7. Avoid over-kerning with small text

Although it’s important for all elements of your design to have the right spacing, it’s worth focusing more on the titles and larger pieces of text in your project. This is because smaller fonts generally don’t show issues with kerning as much, and most audiences won’t notice any problems anyway.

Manually kerning huge amounts of small font would take forever. This is why it’s better to concentrate on the content which is going to make the biggest impact to your intended audience. 

At most, just make sure your letters look like they’re not too blurred together. This will make it easier for users to read your content on any device. 

Kerning text: Practice makes perfect

Practice makes perfect when it comes to proper kerning. 

Fortunately, there are plenty of tools out there to help you. This online kerning game is great for exploring how different words work together. We’d also recommend checking out some books on typography and font design. This one from Ellen Lupton is a must-have for students of design.

Learning how to kern is a process similar to anything else in the design world. You’ll develop more skills as you unlock new opportunities to put your knowledge to the test. Knowing when to kern, and how much you should adapt the spacing between different letters can seem challenging at first. 

Our recommendation is to start simple. Kerning is often easier when you’re working with basic sans-serif fonts in large sizes. 

You can experiment with logos and headlines and see how different letters work together reasonably easily. Large blocks of small type generally don’t need as much kerning.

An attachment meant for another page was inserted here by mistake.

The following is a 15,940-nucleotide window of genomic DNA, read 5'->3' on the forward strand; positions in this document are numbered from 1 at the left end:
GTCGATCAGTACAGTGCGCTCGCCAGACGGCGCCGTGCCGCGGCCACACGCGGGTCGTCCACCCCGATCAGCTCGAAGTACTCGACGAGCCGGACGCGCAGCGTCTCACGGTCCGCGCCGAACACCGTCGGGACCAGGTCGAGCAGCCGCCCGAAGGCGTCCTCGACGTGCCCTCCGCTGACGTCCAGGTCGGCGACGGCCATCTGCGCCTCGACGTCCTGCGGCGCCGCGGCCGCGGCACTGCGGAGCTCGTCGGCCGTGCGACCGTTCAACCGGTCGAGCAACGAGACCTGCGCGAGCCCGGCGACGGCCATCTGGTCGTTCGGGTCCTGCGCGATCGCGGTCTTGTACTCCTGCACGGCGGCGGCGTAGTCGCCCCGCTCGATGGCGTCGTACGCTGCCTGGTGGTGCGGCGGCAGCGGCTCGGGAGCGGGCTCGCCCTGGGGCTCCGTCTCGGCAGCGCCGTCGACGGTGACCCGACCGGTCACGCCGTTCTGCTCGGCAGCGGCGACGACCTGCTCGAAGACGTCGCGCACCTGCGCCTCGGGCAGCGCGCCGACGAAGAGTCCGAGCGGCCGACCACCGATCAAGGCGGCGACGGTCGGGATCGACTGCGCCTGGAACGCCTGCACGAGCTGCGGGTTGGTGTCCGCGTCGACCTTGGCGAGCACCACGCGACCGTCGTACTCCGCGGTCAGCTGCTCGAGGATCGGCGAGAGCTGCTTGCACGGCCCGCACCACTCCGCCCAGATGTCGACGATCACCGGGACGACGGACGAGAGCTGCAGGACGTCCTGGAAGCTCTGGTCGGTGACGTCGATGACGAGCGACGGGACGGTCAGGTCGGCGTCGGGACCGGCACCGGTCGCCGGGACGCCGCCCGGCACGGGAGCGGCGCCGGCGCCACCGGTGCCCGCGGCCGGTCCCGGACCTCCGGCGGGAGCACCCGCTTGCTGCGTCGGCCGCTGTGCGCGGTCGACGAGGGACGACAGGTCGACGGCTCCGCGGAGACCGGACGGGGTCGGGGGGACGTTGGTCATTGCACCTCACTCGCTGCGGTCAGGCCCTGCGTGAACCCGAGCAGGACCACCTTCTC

Many quality fonts come with hundreds of thousands of “kern pairs” included. These custom-themed pairs will usually take the unique typefaces and letters of a font into consideration. If you can get fonts like this, it reduces the need for complex proper kerning within a software system. 

Take your time and allow your knowledge of kerning to evolve naturally. 

Fabrik: A branding agency for our times.

Now read these:
The difference between leading and kerning
The fine line between kerning and tracking
Confused about leading and tracking?
Tips for tracking in graphic design
How to apply leading the right way

Stephen Peate
Creative director
Stephen Peate
Creative director
As Fabrik’s creative director, Stephen oversees complex branding programmes. He advises our clients on their tone of voice, creates logos and visual identities and crafts names for companies, products and services. Writing for Brand Fabrik Stephen reflects his love for logo design and visual identity.